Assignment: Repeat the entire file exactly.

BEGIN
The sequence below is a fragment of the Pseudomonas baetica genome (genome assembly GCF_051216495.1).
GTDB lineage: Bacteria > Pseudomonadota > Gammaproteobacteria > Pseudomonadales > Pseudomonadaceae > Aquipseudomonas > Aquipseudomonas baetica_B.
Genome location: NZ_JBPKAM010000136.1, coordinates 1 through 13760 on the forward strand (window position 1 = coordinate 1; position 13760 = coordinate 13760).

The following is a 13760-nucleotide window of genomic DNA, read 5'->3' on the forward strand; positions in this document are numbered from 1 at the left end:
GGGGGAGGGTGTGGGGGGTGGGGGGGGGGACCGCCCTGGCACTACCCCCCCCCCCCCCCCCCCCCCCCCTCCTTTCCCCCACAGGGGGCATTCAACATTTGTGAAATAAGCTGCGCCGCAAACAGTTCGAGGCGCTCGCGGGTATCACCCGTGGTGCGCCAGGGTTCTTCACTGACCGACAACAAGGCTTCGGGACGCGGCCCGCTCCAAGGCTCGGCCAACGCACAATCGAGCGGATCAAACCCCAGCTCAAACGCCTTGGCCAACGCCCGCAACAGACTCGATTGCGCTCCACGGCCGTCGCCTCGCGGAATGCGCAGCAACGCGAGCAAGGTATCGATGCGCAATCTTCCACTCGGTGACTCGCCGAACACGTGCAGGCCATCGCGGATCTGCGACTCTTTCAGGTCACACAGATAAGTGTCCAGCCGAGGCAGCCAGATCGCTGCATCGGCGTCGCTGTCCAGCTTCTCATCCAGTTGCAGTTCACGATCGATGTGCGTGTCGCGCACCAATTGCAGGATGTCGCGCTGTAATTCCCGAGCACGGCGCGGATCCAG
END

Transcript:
The sequence below is a fragment of the Pseudomonas baetica genome (genome assembly GCF_051216495.1).
GTDB lineage: Bacteria > Pseudomonadota > Gammaproteobacteria > Pseudomonadales > Pseudomonadaceae > Aquipseudomonas > Aquipseudomonas baetica_B.
Genome location: NZ_JBPKAM010000136.1, coordinates 1 through 13760 on the forward strand (window position 1 = coordinate 1; position 13760 = coordinate 13760).

The following is a 13760-nucleotide window of genomic DNA, read 5'->3' on the forward strand; positions in this document are numbered from 1 at the left end:
GGGGGAGGGTGTGGGGGGTGGGGGGGGGGACCGCCCTGGCACTACCCCCCCCCCCCCCCCCCCCCCCCCTCCTTTCCCCCACAGGGGGCATTCAACATTTGTGAAATAAGCTGCGCCGCAAACAGTTCGAGGCGCTCGCGGGTATCACCCGTGGTGCGCCAGGGTTCTTCACTGACCGACAACAAGGCTTCGGGACGCGGCCCGCTCCAAGGCTCGGCCAACGCACAATCGAGCGGATCAAACCCCAGCTCAAACGCCTTGGCCAACGCCCGCAACAGACTCGATTGCGCTCCACGGCCGTCGCCTCGCGGAATGCGCAGCAACGCGAGCAAGGTATCGATGCGCAATCTTCCACTCGGTGACTCGCCGAACACGTGCAGGCCATCGCGGATCTGCGACTCTTTCAGGTCACACAGATAAGTGTCCAGCCGAGGCAGCCAGATCGCTGCATCGGCGTCGCTGTCCAGCTTCTCATCCAGTTGCAGTTCACGATCGATGTGCGTGTCGCGCACCAATTGCAGGATGTCGCGCTGTAATTCCCGAGCACGGCGCGGATCCAG